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WNY Likely To Feel Impact of Fiscal Cliff Deal

9:04 PM, Dec 31, 2012   |    comments
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Congressman Brian Higgins (D-NY)

BUFFALO, N.Y. - Any fiscal cliff compromise is likely to be a short-term fix that will include both good news and bad news for the region.

The good news is that a deal on Capitol Hill should stop deep budget cuts in Western New York. For example, according to Congressman Brian Higgins (D-Buffalo), Roswell Park could lose millions in cancer research funding without a fiscal cliff deal. Defense contractors like Moog in East Aurora could lose big government contracts, and the Niagara Falls Air Base could lose funding that will help it develop a critical, new mission.

The bad news comes in the long term because Congress again has failed to make tough decisions to reduce our out-of-control deficit.

"So this is just Congress kicking the can down the road," Higgins said. "But the fact of the matter is, we're out of can and we're out of road."

Financial advisor Tony Ogorek believes the problem is even more serious.

"A lot of people say they're kicking the can, but I really think they're kicking the grandchildren because they are the ones that are going to have to service this debt," Ogorek said.

Ogorek compares our nation's finances to a morbidly obese, 60-year-old smoker -- who requires an immediate intervention.

"We may not have the heart attack today, but it surely is going to come, and I don't know if it's going to come in a month, or in a year, or in five years, but when that happens, it could be catastrophic for our financial markets. It could be catastrophic for interest rates. And it really could change the way all of us are accustomed to living," he said. " It truly is as serious as a heart attack."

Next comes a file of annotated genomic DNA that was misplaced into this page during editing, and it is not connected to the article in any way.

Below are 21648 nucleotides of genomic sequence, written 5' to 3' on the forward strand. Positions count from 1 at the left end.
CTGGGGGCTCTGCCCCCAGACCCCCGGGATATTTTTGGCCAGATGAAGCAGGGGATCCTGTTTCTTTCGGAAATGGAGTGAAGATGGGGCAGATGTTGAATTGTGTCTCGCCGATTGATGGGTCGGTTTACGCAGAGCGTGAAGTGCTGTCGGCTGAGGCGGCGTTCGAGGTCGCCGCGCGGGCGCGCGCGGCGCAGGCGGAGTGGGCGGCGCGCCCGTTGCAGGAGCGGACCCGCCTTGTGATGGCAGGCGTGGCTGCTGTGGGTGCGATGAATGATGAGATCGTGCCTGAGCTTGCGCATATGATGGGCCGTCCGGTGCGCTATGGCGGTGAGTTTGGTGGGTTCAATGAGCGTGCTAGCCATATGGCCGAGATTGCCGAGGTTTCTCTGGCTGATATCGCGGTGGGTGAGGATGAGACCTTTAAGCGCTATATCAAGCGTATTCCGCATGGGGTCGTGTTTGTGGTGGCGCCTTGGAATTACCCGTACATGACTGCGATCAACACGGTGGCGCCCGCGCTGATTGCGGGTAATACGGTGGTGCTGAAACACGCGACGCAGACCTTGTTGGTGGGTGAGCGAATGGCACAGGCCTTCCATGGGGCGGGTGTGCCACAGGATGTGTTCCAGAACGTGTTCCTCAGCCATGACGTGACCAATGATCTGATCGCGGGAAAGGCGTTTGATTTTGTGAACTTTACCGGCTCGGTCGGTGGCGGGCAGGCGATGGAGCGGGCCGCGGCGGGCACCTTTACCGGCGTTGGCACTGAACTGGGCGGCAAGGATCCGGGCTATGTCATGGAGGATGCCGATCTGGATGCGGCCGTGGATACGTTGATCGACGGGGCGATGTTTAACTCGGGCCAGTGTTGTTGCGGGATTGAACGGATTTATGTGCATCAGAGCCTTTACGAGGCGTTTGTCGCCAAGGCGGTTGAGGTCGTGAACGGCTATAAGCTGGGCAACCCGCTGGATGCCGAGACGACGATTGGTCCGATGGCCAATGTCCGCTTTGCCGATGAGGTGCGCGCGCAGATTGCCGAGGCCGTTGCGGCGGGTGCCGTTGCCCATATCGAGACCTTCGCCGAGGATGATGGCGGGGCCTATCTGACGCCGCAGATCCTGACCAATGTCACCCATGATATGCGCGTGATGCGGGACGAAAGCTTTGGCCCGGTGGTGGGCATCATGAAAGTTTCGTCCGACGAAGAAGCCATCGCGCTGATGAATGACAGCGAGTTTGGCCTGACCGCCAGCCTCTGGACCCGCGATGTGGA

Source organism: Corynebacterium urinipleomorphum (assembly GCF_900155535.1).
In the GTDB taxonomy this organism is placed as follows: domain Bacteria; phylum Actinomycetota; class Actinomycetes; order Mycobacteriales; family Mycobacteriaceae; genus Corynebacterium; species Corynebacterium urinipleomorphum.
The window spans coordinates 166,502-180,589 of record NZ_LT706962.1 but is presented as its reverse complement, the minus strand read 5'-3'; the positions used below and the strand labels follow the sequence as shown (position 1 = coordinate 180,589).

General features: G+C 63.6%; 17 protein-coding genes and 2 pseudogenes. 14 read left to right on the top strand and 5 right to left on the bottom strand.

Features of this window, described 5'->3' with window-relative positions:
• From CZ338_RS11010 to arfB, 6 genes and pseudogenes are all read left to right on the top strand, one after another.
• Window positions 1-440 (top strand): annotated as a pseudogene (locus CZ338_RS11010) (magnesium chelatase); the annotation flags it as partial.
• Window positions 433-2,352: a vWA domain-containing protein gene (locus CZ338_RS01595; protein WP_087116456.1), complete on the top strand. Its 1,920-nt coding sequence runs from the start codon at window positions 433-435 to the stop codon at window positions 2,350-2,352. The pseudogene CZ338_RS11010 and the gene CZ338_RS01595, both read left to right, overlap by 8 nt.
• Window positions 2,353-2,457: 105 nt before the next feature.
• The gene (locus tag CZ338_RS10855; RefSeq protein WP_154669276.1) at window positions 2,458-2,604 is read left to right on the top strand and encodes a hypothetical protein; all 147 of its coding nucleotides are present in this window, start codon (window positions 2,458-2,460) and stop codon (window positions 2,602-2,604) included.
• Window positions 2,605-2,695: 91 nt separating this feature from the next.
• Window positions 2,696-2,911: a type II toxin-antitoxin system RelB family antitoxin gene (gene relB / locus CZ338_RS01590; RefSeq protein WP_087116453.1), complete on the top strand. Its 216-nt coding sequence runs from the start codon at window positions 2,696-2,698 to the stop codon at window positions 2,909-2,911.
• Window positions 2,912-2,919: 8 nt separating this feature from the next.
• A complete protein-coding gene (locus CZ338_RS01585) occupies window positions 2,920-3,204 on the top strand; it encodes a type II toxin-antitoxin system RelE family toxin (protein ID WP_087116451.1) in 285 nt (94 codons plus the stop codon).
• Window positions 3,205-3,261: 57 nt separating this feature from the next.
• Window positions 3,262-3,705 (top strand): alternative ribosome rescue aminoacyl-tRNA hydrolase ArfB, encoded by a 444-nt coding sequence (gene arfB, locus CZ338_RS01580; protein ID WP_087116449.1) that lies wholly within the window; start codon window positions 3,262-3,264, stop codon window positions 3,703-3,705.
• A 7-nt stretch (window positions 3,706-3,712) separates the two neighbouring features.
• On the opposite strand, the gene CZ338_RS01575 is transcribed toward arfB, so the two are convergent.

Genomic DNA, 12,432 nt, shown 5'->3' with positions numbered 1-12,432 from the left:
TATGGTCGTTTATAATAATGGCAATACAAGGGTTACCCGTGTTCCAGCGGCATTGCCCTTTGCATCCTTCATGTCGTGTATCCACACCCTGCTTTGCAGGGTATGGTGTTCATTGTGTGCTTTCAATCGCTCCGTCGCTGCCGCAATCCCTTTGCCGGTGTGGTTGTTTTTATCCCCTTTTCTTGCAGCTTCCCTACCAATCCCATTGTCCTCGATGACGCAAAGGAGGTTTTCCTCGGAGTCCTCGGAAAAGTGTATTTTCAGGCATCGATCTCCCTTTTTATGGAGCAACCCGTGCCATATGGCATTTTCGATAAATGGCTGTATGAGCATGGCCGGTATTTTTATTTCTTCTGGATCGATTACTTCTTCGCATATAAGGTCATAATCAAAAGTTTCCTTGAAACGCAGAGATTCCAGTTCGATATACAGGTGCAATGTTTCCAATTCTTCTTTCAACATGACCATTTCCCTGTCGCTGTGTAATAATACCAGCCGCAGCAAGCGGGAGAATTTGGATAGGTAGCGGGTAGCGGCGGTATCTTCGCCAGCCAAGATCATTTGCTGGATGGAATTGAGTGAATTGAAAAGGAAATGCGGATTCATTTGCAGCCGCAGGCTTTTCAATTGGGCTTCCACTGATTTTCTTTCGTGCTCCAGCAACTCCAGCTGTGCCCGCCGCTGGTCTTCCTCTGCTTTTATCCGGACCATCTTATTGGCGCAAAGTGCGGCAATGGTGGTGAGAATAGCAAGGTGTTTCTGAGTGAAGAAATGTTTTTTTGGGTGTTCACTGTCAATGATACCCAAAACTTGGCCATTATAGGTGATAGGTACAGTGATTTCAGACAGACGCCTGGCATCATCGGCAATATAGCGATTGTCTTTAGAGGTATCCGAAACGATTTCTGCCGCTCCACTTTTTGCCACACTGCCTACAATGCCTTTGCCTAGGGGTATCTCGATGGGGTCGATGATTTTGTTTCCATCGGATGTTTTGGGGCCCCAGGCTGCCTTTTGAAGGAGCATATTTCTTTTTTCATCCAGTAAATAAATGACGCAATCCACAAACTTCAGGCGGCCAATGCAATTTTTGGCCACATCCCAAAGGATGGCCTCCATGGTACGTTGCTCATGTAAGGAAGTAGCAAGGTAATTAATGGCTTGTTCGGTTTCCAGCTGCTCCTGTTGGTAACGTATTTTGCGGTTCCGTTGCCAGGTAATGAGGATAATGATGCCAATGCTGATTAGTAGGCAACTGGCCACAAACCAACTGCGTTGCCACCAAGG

REPORTER: When do you think our nation's leaders will have a real serious discussion about long-term spending and entitlements?
HIGGINS: Well, there is a lot of talk here about that, and there's not a lot of action. And each and every time these issues come to the floor, there is a tendency to defer hard decisions. . . I think that people's frustration with Congress is justified. This is why people hate Congress. Everything comes down to a political deal.

Congressman Higgins said he thinks a deal on the fiscal cliff is necessary to avoid a recession, but he says he would prefer a bi-partisan bill that deals with the deficit but also invests more money in infrastructure and research.

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